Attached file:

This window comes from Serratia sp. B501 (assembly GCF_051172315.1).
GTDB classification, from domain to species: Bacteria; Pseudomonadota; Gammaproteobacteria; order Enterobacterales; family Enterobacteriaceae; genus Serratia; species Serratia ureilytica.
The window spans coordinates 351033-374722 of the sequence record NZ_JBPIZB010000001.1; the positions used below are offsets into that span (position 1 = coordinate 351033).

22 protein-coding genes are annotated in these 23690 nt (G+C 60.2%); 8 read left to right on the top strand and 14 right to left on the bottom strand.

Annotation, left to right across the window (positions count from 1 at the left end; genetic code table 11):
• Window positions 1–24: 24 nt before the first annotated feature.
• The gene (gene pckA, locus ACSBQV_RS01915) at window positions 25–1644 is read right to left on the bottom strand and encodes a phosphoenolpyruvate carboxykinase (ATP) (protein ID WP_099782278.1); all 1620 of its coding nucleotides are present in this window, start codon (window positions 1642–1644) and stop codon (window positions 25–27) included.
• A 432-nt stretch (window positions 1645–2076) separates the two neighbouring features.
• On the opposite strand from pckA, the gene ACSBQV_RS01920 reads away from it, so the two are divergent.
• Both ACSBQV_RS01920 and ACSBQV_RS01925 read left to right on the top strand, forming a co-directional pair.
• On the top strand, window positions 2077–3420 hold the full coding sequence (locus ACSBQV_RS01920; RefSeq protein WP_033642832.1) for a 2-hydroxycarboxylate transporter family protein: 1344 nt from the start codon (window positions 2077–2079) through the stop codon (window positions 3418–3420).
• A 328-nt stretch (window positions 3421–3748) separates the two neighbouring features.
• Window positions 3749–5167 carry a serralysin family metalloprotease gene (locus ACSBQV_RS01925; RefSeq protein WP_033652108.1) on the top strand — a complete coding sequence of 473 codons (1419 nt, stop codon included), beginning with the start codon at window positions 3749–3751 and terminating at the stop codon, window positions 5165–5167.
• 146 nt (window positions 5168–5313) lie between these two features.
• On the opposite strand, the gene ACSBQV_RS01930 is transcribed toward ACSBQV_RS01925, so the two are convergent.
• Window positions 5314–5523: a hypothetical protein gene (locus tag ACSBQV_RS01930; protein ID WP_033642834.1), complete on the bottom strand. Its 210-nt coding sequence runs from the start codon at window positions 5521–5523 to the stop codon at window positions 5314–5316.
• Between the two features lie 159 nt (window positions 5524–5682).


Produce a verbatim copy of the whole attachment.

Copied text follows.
This window comes from Serratia sp. B501 (assembly GCF_051172315.1).
GTDB classification, from domain to species: Bacteria; Pseudomonadota; Gammaproteobacteria; order Enterobacterales; family Enterobacteriaceae; genus Serratia; species Serratia ureilytica.
The window spans coordinates 351033-374722 of the sequence record NZ_JBPIZB010000001.1; the positions used below are offsets into that span (position 1 = coordinate 351033).

22 protein-coding genes are annotated in these 23690 nt (G+C 60.2%); 8 read left to right on the top strand and 14 right to left on the bottom strand.

Annotation, left to right across the window (positions count from 1 at the left end; genetic code table 11):
• Window positions 1–24: 24 nt before the first annotated feature.
• The gene (gene pckA, locus ACSBQV_RS01915) at window positions 25–1644 is read right to left on the bottom strand and encodes a phosphoenolpyruvate carboxykinase (ATP) (protein ID WP_099782278.1); all 1620 of its coding nucleotides are present in this window, start codon (window positions 1642–1644) and stop codon (window positions 25–27) included.
• A 432-nt stretch (window positions 1645–2076) separates the two neighbouring features.
• On the opposite strand from pckA, the gene ACSBQV_RS01920 reads away from it, so the two are divergent.
• Both ACSBQV_RS01920 and ACSBQV_RS01925 read left to right on the top strand, forming a co-directional pair.
• On the top strand, window positions 2077–3420 hold the full coding sequence (locus ACSBQV_RS01920; RefSeq protein WP_033642832.1) for a 2-hydroxycarboxylate transporter family protein: 1344 nt from the start codon (window positions 2077–2079) through the stop codon (window positions 3418–3420).
• A 328-nt stretch (window positions 3421–3748) separates the two neighbouring features.
• Window positions 3749–5167 carry a serralysin family metalloprotease gene (locus ACSBQV_RS01925; RefSeq protein WP_033652108.1) on the top strand — a complete coding sequence of 473 codons (1419 nt, stop codon included), beginning with the start codon at window positions 3749–3751 and terminating at the stop codon, window positions 5165–5167.
• 146 nt (window positions 5168–5313) lie between these two features.
• On the opposite strand, the gene ACSBQV_RS01930 is transcribed toward ACSBQV_RS01925, so the two are convergent.
• Window positions 5314–5523: a hypothetical protein gene (locus tag ACSBQV_RS01930; protein ID WP_033642834.1), complete on the bottom strand. Its 210-nt coding sequence runs from the start codon at window positions 5521–5523 to the stop codon at window positions 5314–5316.
• Between the two features lie 159 nt (window positions 5524–5682).